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The AAPG/Datapages Combined Publications Database

Rocky Mountain Association of Geologists

Abstract


The Mountain Geologist
Vol. 43 (2006), No. 4. (October), Pages 313-332

Sedimentology, Depositional Environments, and Paleoecological Context of an Early Late Jurassic Sauropod, Tidwell Member, Upper Jurassic Morrison Formation, East-Central Utah

Julie C. Bernier, Marjorie A. Chan

Abstract

The Tidwell Member at the base of the Upper Jurassic Morrison Formation in east-central Utah consists of nine lithofacies in the study area: gypsiferous mudstone, rippled sandstone, thin-bedded sandstone, siltstone, lenticular sandstone, micritic limestone, brecciated limestone, and mudstone. These lithofacies are dominated by floodplain sediments that were deposited distal to the Salt Wash Member alluvial complex. Sedimentologic characteristics of some fluvial sheet sandstones and pond limestones indicate that water resources were ephemeral. Petrologic composition and paleocurrent data indicate that Tidwell Member sediments were derived from a western recycled orogenic source and were transported northeastward onto the distal alluvial plain.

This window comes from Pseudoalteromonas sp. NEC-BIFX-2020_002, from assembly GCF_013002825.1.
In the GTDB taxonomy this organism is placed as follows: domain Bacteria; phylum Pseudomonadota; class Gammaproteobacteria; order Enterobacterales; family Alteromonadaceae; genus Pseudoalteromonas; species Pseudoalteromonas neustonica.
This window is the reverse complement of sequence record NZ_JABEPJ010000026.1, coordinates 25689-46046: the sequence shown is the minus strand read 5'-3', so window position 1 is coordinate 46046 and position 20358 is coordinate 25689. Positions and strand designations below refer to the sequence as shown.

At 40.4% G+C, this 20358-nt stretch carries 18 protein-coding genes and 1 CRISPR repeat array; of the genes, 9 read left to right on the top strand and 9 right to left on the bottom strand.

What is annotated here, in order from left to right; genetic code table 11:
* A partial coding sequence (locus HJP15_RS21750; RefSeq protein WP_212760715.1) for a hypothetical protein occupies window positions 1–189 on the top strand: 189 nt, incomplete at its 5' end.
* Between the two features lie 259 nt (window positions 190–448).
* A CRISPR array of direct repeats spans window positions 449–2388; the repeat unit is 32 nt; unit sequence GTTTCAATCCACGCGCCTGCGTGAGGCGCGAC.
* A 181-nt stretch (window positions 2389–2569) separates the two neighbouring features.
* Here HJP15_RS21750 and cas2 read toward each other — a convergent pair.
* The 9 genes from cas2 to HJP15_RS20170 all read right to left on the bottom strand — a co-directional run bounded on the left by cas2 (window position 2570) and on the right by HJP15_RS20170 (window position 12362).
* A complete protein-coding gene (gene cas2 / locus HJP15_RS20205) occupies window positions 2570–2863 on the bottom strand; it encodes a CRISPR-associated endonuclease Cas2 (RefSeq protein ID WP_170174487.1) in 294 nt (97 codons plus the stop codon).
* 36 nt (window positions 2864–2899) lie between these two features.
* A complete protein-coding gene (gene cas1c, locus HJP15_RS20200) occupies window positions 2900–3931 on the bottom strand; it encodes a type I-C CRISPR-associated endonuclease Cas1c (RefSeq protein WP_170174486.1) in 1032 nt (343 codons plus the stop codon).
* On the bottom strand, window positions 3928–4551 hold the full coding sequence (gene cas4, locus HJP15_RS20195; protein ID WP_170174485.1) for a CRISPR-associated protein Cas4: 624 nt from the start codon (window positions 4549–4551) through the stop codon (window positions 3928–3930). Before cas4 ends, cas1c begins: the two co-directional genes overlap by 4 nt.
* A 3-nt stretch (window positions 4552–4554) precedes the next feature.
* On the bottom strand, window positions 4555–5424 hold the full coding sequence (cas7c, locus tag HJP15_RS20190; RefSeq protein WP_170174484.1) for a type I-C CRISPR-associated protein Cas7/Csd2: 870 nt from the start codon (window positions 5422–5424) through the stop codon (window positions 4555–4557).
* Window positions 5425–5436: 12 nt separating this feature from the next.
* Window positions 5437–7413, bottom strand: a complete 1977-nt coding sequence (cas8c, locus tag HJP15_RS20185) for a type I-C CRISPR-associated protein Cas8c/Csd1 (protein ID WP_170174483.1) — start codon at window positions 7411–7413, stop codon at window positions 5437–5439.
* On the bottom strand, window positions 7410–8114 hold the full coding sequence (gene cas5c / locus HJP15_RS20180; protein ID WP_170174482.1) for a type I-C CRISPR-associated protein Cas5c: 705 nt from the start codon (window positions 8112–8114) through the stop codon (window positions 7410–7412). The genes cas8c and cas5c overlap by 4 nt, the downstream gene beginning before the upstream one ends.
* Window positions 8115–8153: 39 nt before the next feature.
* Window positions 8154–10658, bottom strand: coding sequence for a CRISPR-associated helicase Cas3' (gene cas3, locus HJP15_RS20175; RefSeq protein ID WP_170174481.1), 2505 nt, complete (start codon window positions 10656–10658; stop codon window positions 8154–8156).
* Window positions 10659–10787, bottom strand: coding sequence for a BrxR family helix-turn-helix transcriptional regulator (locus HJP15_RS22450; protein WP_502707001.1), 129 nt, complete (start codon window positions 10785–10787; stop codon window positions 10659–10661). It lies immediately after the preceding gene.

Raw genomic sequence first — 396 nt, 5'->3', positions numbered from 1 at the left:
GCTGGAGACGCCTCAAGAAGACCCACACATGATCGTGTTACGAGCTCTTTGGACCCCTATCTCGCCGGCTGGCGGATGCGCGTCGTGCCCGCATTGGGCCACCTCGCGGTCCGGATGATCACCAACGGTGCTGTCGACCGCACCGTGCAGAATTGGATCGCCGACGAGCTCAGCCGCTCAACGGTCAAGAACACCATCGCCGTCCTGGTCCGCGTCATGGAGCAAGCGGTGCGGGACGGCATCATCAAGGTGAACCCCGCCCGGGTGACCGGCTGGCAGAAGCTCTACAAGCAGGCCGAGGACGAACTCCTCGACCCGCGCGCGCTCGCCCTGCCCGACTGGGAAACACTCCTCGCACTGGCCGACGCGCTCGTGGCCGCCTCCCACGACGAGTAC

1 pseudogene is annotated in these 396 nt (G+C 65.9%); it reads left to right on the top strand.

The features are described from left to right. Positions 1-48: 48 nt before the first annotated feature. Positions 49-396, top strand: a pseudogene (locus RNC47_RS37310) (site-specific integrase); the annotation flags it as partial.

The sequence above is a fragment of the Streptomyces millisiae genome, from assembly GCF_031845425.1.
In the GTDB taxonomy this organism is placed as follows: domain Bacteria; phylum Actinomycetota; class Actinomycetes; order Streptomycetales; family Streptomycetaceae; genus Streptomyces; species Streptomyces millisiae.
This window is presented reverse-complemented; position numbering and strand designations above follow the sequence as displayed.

The Tidwell Member contains the type specimen of one of the oldest known sauropod dinosaurs from the western United States (Dystrophaeus viaemalae Cope 1877; USNM 2364), which is preserved in a thin fluvial channel sandstone of the lenticular sandstone facies. The remains are partially articulated, indicating that transport prior to burial was minimal. This rare fossil occurrence in the Tidwell Member may be the result of: 1) a scarcity of vertebrate faunas in arid alluvial plain environments; 2) early depositional and diagenetic conditions that were unfavorable to the preservation of organic material; or 3) historical sampling biases related to poor exposure of the slope-forming Tidwell Member. Facies analysis and interpretation of Tidwell Member depositional environments provides a context for future studies investigating early Late Jurassic sauropod paleoecology.


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